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Momentum Builds for State and Local Paid Sick Days Policies

Having the right to take a day off from work when you are ill shouldn’t have to be a dream – it should be a reality for all workers. But millions of Californians are forced to come to work sick or send their child to school ill because they don’t have access to a single paid sick day. 

The benefits of paid sick days are clear: they provide economic security for workers, a safeguard for public health, and they improve personal and family health and well-being. My family benefits greatly from San Francisco’s law. We suffered our own economic downturn when my ex-husband lost his job and had to take a much lower paying job as a security guard for Muni. But, as San Francisco workers, there’s no question about whether we have access to paid sick days. It makes a huge difference that either one of us can take a day off when one of our three children falls ill. We’ve each only had to use a couple days this year but knowing we have them makes a huge difference to the family budget and to our peace of mind.  Now, activists across the state are organizing to make this a basic right for all workers.

AB 1522: Paid Sick Days for All Californians

Members of the California Work & Family Coalition are supporting Assemblywoman Lorena Gonzalez’s bill AB 1522, which establishes a minimum standard of three paid sick days for all California workers. As of this writing, it is being held in suspense in the Senate Appropriations Committee. Coalition organizations are letting Senator De León, the Chair of that Committee, know that paid sick days are a priority to their members and to workers across the state. Please send letters to Senator De León, letting him know that passing AB 1522 is a priority to you and your community.

In addition to the state bill, there are local campaign efforts in California to ensure workers have access to paid sick days and an elevated minimum wage.

San Diego Victory

The San Diego City Council approved an ordinance that would raise the minimum wage in the city to $11.50 an hour by January 2017, and ensure all workers get at least five paid sick days. Raise Up San Diego, a local coalition, has been building support for this popular measure, which many workers say would lift them out of poverty and put money back into the local economy. Unfortunately, recently-elected Mayor Faulconer vetoed the bill last week. It is expected that the Council will override his veto. The measure will go to a referendum if opponents put it on the ballot.

Lift Up Oakland

Lift Up Oakland is a city-wide campaign to raise Oakland’s minimum wage to $12.25 an hour and allow workers to earn five or nine paid sick days a year. Organizers have collected over 30,000 signatures to place this measure on the November ballot.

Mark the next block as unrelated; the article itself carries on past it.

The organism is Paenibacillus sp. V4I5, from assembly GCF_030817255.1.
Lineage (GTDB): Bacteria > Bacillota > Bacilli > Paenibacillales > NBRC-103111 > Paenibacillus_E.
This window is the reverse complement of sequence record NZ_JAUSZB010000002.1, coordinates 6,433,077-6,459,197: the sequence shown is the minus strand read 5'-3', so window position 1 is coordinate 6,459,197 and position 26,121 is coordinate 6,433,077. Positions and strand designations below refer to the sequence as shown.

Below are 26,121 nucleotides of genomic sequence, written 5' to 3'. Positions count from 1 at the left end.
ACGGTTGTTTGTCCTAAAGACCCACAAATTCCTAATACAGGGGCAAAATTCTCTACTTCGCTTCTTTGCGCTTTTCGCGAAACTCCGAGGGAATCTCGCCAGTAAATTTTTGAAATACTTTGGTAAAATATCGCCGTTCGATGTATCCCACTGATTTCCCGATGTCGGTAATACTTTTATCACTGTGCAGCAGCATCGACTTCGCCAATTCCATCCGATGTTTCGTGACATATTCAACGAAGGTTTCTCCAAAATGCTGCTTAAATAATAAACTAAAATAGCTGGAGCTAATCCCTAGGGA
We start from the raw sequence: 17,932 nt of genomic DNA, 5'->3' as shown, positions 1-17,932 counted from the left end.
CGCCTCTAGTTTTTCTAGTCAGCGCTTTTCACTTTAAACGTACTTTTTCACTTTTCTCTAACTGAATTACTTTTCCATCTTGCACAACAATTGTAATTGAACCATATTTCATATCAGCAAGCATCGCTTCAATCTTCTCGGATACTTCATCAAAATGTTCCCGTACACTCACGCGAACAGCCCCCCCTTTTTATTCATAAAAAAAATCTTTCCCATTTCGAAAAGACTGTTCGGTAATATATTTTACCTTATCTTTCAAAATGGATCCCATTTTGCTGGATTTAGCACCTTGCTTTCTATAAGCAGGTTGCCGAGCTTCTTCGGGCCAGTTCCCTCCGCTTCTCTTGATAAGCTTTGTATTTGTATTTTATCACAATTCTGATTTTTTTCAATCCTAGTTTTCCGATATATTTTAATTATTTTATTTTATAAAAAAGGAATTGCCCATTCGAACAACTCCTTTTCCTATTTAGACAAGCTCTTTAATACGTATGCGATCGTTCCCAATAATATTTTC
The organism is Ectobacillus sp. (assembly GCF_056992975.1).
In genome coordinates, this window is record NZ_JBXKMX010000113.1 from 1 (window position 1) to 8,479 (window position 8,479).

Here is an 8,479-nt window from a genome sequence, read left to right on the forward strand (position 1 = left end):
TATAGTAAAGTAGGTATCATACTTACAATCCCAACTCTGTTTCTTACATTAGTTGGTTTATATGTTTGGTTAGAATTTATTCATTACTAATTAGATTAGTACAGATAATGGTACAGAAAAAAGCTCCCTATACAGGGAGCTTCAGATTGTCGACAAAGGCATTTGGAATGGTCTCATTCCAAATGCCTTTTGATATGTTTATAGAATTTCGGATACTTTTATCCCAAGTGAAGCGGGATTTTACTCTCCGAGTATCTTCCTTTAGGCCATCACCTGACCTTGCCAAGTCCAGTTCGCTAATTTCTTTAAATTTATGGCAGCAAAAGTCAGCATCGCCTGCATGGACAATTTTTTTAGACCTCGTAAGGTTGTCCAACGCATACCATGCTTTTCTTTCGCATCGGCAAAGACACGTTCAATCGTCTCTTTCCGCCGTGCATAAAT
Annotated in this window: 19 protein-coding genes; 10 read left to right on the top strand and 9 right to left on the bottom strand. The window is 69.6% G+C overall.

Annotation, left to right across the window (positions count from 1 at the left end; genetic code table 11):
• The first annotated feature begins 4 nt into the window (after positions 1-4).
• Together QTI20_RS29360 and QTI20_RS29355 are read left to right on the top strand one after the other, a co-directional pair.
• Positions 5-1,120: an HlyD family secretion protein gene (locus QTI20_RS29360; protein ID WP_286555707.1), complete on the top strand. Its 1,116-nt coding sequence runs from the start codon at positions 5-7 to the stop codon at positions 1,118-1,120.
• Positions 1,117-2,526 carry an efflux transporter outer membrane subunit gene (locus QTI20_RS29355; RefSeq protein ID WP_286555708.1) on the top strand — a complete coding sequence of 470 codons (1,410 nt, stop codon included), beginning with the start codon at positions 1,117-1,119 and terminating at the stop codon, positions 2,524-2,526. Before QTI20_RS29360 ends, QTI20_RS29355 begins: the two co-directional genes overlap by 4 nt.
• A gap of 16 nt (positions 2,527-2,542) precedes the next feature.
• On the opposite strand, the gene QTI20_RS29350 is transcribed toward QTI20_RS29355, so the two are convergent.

Business groups led by the Oakland Chamber of Commerce worked with Council President Pat Kernighan to draft a rival ordinance that would have weakened the Lift Up Oakland measure by slowing down the minimum wage increase and exempting many non-profit businesses, workers under 26, and small businesses (including many fast food establishments/franchises).  In late July, the Oakland City council voted 5-3 to reject the Chamber’s version, but the campaign is far from over. Despite a recent poll that shows more than 70% of likely voters support Lift Up Oakland’s proposal, organizers are working hard to reach likely voters throughout the city.

Los Angeles Grocery Workers and Hotel Workers

Two industry-specific campaigns based in LA are focused on improving access to paid sick days in the city. RAISE LA is building support for a measure that would provide five paid sick days per year and raise the hourly minimum wage to $15.37 an hour for hotel workers.  

And Shop Well LA is campaigning for an ordinance to ensure that grocery workers receive seven paid sick days.

And, in Santa Clara County, Working Partnerships is taking a critical step to address the need for economic security by including paid sick days in their Living Wage policy.

These campaigns are part of a national trend: since San Francisco became the first city in the US to pass a paid sick days ordinance in 2006, eight cities and one state have passed similar laws and many other campaigns are underway, trying to bring the peace of mind that comes with the right to take a day off work when you or your family need it most. 

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